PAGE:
The idea fever is helpful in fighting infections isn’t new, however. Before antibiotics were invented in the late 19the century, therapies based on fever were widely used.

Demonstration of the fact that fever from malaria could cure paralysis caused by the sexually transmitted infection, syphilis, was the basis of a Nobel Prize in 1927.

“We’ve come full circle,” Young says. He is not sure why it is now more routine to treat fevers, but says it doesn’t seem to be based on evidence and may relate to the development and marketing of drugs.

More recently, it’s been shown treating fever:

  • increases death rates from infections in animals
  • worsens nasal symptoms in children with colds
  • prolongs blisters in children with chickenpox
  • blunts the immune response triggered in children in response to vaccinations
  • .

“Basically everything that’s more evolved than a cartilaginous fish gets a fever when they get an infection. For it to have evolved and been preserved across all of biology without having a [useful] purpose would be very unusual.”
Fever fits

One reason we try to bring a fever down is fear the temperature will keep rising and cause damage to the brain and other organs.

It’s true that temperatures over 41 degrees Celsius can be harmful but such high fevers usually occur only with events like heat stroke, where our ability to regulate temperature is disrupted.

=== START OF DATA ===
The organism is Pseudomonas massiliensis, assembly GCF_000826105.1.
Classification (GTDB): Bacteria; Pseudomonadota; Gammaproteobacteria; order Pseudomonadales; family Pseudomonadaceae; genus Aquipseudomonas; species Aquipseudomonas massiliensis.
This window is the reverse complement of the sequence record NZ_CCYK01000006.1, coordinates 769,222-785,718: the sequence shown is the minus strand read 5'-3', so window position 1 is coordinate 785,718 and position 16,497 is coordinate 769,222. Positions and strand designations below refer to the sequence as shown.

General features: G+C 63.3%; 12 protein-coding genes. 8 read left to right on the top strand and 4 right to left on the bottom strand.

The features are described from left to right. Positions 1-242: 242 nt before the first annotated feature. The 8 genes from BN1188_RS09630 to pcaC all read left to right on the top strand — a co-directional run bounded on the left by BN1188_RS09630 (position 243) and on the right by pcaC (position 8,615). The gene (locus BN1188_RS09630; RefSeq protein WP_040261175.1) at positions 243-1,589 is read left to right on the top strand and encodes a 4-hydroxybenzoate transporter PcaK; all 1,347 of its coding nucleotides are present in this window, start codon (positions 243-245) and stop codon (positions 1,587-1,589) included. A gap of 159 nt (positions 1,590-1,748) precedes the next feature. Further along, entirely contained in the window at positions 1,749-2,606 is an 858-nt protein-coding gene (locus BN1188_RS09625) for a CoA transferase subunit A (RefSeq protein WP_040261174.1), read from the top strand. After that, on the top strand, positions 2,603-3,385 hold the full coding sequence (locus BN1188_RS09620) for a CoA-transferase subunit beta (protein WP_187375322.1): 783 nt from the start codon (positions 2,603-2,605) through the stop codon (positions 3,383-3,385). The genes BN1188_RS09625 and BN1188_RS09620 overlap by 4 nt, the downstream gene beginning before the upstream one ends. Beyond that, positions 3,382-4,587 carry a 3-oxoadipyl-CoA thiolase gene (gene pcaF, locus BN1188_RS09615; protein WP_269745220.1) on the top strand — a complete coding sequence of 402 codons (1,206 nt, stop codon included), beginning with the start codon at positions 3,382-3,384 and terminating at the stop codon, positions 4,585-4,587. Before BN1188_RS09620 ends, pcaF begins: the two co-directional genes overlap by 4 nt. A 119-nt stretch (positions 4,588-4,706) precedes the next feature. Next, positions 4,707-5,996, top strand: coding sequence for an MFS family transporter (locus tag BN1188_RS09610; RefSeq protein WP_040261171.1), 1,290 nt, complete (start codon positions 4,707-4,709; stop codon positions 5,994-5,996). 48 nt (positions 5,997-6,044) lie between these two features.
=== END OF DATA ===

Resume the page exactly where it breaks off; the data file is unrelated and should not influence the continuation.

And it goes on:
In contrast, fevers from infections happen because they trigger a resetting of the “thermostat” in our brains. In general, this probably causes our bodies to “mount a response aimed at raising our temperature only to a level that’s needed to kill the bugs,” Young says.

“After that, the fever will go away. I think there’s very little evidence [infections from fevers] will keep getting higher and higher or that the fever in and of itself will be harmful.”

However, high fevers from infections can cause fits or seizures (also known as febrile convulsions) in about one in 30 children. (Check out our Fact File: Fever for more.)

But Young says there isn’t evidence that treating fevers reduces the risk of febrile convulsions. Attempting to bring a fever down rapidly, say in a cold both, can actually trigger a seizure, says Clinical Professor Dominic Fitzgerald, a paediatric respiratory specialist at The Children’s Hospital, Westmead in Sydney, Australia.